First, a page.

Photo description: NOP Agrowind, RWE Essent energy company and Westermeerwind building a wind farm on the shores and in the waters of the IJsselmeer lake.

Greenhouse gases

In 2010, key targets were set to cut greenhouse gas emissions by government leaders of all EU member states. In the 2015 Urgenda Climate Case against the Dutch government, a Dutch court ruled that emissions must be reduced by at least 25 percent by 2020 compared to 1990 levels. A 20-percent reduction target applies to Europe as a whole. Which countries are the main contributors? In which countries have reductions been most substantial? And what about the transition from fossil to renewable energy?

Meetlat-8-broeikasgassen_ENG L U EE IE CZ NL DE PL C Y BE FI A T GR BG SL EU DK SK ES L T UK I T P T FR HU HR RO L V SE M T 8.4 tonnes 11.3 tonnes G r e e n h o u s e g a s e m i s s i o n s per c a p i t a , 2017 ( t o n n e s o f C O 2 e q u i v a l e n t)

Greenhouse gas emissions are relatively high in the Netherlands, contributing 4.5 percent to the EU’s total. The Dutch emit 34 percent more greenhouse gases per capita than the average European. Only four EU countries perform worse than the Netherlands in this respect.

Emissions are related to the size of the economy, which in the Netherlands is relatively large per capita. Emission intensity is a measure of how much greenhouse gas is emitted per euro of gross domestic product (GDP). The emission intensity of the Dutch economy is comparable to the EU average. Seventeen EU countries – mainly in Eastern Europe – have a higher emission intensity than the Netherlands. The fact that our country has relatively low emissions relative to its GDP is partly linked to high net imports of electricity and the relatively large size of the service sector.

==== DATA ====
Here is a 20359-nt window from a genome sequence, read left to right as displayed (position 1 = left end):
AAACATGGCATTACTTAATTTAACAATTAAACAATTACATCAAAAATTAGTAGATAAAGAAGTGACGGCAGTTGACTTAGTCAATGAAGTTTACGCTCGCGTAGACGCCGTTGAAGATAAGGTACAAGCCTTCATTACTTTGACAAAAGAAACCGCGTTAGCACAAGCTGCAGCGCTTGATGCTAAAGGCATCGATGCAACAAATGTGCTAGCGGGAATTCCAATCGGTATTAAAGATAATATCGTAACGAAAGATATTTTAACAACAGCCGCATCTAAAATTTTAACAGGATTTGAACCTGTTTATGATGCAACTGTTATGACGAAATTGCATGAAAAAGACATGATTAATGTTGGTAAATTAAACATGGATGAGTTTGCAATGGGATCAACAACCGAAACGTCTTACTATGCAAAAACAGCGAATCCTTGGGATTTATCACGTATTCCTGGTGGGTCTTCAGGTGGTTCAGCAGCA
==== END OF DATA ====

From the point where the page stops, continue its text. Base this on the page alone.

4.5% contributed to the EU’s GHG emissions by the Netherlands
24% lower GHG emissions around the EU in 2017 than in 1990

Substantial reductions in Eastern Europe

It was agreed some years ago that by 2020, greenhouse gas emissions in the European Union must be at least 20 percent lower than in 1990. In 2017, these emissions were 24 percent down on 1990. The Netherlands realised a 13-percent reduction. Eighteen EU countries, particularly in Eastern Europe, achieved larger reductions. After the fall of the Berlin Wall (1989), many polluting industries were closed down or modernised.

High imports of non-renewable raw materials

Dutch imports of fossil, non-renewable raw materials (oil, coal, gas) are persistently high, which is a vulnerable area. Imports of fossil energy carriers are relatively high as well and growing almost continuously.

Source

Eurostat – Greenhouse gases

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Explanation

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